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A Focus On Quality Puts You Ahead

 

A growing interest in quality has been one of the most prominent features of modern business. Poor quality goods and services are increasingly unacceptable to a demanding marketplace; firms without a quality focus risk being rejected in favour of quality conscious competitors.

Meet the expectations of your customers

Working to achieve quality requires a total dedication on the part of everyone in the business. It’s not just ‘doing the best you can,’ or turning out a product without flaws. It’s about ensuring that every aspect of the business is up to best practice standards, from the way team members answer the telephone, to the after sales service the business provides.

Think about what happens when you purchase a product or service. You have expectations about such characteristics as its price, its dependability, its performance and its ease of use. Your perceptions of the quality of this product or service will be based on how well, or poorly, it meets your expectations. If it meets or exceeds them all you will conclude you have made a ‘quality’ purchase. If it disappoints you in any way you will perceive it as inferior to what you expected. If all your expectations are met you can be sure this didn’t happen by accident. Quality is only achieved by good business management and requires a lot of time and effort to make it happen.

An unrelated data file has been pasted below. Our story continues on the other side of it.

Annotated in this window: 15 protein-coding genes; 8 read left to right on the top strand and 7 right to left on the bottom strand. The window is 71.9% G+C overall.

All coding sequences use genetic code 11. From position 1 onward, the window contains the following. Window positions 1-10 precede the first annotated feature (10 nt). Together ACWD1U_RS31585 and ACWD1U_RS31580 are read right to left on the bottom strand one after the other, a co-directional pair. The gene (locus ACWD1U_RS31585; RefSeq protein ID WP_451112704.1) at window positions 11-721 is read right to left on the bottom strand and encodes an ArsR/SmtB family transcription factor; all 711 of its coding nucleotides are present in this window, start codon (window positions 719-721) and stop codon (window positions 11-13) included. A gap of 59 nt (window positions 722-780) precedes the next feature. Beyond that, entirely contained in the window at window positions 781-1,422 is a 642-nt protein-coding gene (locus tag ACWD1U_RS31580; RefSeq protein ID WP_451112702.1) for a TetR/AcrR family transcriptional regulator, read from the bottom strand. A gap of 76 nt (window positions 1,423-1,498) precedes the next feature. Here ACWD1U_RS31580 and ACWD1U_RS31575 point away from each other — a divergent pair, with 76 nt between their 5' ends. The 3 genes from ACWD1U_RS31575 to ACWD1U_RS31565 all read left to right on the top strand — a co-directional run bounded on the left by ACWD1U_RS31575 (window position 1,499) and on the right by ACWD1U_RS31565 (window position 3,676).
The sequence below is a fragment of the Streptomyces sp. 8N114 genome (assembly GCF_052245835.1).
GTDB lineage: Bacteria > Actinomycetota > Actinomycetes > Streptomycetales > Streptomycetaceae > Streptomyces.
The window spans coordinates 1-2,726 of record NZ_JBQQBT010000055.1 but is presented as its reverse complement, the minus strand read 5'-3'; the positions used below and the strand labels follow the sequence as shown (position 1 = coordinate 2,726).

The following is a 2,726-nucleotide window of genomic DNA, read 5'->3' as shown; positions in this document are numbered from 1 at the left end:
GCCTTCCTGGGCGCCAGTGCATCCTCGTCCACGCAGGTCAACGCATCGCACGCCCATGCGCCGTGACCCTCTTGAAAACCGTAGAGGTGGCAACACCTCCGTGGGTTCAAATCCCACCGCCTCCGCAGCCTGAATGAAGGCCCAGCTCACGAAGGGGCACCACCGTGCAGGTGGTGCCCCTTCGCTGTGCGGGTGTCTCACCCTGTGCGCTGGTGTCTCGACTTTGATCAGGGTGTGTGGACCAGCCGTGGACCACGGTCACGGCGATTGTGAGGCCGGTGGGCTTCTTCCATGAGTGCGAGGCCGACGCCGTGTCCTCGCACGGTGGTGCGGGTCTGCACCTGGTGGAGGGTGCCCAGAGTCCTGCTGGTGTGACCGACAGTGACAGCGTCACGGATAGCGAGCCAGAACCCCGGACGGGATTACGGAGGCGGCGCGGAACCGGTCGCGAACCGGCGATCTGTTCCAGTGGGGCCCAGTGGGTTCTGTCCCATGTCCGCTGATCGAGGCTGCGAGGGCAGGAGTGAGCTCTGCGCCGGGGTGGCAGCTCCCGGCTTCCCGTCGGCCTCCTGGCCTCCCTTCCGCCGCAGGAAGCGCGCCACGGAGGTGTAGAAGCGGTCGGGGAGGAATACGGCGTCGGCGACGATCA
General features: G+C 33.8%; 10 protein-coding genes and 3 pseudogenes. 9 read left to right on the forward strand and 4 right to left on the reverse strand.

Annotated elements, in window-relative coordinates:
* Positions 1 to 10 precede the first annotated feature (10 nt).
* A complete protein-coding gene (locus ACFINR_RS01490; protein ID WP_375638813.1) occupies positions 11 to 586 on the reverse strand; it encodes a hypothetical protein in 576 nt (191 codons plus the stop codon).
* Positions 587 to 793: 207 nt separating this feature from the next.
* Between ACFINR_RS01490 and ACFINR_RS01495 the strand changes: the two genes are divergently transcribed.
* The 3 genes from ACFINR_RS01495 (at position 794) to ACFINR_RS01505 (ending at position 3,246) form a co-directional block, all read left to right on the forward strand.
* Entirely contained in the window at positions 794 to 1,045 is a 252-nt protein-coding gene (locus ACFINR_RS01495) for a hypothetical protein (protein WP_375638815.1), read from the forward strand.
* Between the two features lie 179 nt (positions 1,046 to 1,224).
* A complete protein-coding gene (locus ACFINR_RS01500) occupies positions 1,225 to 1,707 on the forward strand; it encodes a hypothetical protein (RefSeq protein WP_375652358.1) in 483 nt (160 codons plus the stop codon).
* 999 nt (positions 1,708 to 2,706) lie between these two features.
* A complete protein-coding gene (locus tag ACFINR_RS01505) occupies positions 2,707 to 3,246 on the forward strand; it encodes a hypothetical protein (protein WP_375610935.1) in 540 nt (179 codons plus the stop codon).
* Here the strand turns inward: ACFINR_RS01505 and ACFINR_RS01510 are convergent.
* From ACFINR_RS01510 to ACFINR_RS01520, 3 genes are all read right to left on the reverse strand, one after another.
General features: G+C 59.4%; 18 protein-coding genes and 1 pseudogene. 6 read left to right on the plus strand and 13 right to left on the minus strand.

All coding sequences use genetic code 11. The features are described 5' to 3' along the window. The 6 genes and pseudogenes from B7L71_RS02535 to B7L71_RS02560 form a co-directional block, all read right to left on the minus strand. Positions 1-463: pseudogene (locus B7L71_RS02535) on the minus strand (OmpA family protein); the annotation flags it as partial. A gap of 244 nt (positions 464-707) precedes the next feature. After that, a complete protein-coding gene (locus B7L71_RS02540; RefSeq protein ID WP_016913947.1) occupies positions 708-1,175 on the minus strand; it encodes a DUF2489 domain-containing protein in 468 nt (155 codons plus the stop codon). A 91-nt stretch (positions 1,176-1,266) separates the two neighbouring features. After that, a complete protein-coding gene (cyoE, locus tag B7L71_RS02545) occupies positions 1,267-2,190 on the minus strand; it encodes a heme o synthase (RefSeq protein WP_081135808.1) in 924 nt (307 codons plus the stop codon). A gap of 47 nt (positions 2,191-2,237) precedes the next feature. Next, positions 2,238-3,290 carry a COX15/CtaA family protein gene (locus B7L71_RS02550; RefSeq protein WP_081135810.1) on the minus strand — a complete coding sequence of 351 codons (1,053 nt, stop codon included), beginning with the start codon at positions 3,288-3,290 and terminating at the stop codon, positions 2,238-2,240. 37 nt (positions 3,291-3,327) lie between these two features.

QC and QA – you need both

The traditional approach to achieving quality, quality control, or ‘QC,’ as it came to be called, is still valid and used by most businesses. This is essentially a process of inspecting and testing a firm’s output and rejecting anything that’s faulty. The biggest problem with quality control is that it only picks up flaws after a product has been made or a service has been delivered. This is expensive and doesn’t really fix the cause of the problem with quality.

Quality assurance, or ‘QA,’ is a more cost effective approach. It involves designing and managing every step of the manufacturing and delivery processes in such a way that the possibility of quality flaws is minimised. Quality assurance begins right back at the stage of product design and continues from there. The product is designed to be problem free, along with the manufacturing process and the delivery system. Risks of quality troubles are minimised from the start, and the process receives ongoing attention to keep it that way.

The seven steps to quality

Start by putting yourself in the position of your customers. What do they want? What are their expectations? Be objective so you can honestly say you know what you have to give them. Then take a long, hard look at your business. Look for everything that’s wrong and make a personal commitment to fixing it. Now you’re ready to base your management on these seven principles and give your business a true quality focus:

      1.   Share your personal commitment to quality with your customers, your suppliers and the members of
            your team. 
      2.   Talk to your customers and ask what they think is important. Then be sure you give it to them. 
      3.   Involve your team members. Ask them for their commitment and their suggestions on ways to improve
            the quality of your products and everything else you do. 
      4.   Don’t just correct mistakes; do whatever it takes to prevent them from happening. 
      5.   Accept that quality will cost something and know that your customers will pay for it. 
      6.   Make your service delivery systems better; there’s always room for improvement. 
      7.   Never stop looking for ways to be better at what you do.

Until next week,
Mike Reddy
www.syb.com.au